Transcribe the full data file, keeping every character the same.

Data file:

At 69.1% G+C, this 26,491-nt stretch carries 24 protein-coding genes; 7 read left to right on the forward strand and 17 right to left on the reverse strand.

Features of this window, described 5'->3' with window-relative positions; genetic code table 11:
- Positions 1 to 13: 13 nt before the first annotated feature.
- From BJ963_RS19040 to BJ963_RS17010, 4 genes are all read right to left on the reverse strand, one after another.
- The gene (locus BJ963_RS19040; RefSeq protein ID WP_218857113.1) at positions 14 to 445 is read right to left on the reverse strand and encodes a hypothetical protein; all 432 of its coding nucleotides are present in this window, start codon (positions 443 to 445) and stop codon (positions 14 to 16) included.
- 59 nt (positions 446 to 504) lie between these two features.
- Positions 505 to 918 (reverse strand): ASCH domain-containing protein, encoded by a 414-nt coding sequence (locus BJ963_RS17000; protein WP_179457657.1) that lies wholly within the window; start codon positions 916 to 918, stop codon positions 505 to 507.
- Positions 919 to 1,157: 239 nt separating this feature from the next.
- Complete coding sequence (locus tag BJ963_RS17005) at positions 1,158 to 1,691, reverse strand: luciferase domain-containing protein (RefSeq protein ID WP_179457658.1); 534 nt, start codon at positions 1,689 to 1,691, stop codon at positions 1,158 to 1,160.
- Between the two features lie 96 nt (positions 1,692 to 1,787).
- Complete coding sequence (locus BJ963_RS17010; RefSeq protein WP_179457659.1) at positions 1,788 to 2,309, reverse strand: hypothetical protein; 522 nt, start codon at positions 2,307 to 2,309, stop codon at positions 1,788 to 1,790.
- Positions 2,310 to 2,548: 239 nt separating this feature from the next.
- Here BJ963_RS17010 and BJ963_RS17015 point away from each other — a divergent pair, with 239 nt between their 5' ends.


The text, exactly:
At 69.1% G+C, this 26,491-nt stretch carries 24 protein-coding genes; 7 read left to right on the forward strand and 17 right to left on the reverse strand.

Features of this window, described 5'->3' with window-relative positions; genetic code table 11:
- Positions 1 to 13: 13 nt before the first annotated feature.
- From BJ963_RS19040 to BJ963_RS17010, 4 genes are all read right to left on the reverse strand, one after another.
- The gene (locus BJ963_RS19040; RefSeq protein ID WP_218857113.1) at positions 14 to 445 is read right to left on the reverse strand and encodes a hypothetical protein; all 432 of its coding nucleotides are present in this window, start codon (positions 443 to 445) and stop codon (positions 14 to 16) included.
- 59 nt (positions 446 to 504) lie between these two features.
- Positions 505 to 918 (reverse strand): ASCH domain-containing protein, encoded by a 414-nt coding sequence (locus BJ963_RS17000; protein WP_179457657.1) that lies wholly within the window; start codon positions 916 to 918, stop codon positions 505 to 507.
- Positions 919 to 1,157: 239 nt separating this feature from the next.
- Complete coding sequence (locus tag BJ963_RS17005) at positions 1,158 to 1,691, reverse strand: luciferase domain-containing protein (RefSeq protein ID WP_179457658.1); 534 nt, start codon at positions 1,689 to 1,691, stop codon at positions 1,158 to 1,160.
- Between the two features lie 96 nt (positions 1,692 to 1,787).
- Complete coding sequence (locus BJ963_RS17010; RefSeq protein WP_179457659.1) at positions 1,788 to 2,309, reverse strand: hypothetical protein; 522 nt, start codon at positions 2,307 to 2,309, stop codon at positions 1,788 to 1,790.
- Positions 2,310 to 2,548: 239 nt separating this feature from the next.
- Here BJ963_RS17010 and BJ963_RS17015 point away from each other — a divergent pair, with 239 nt between their 5' ends.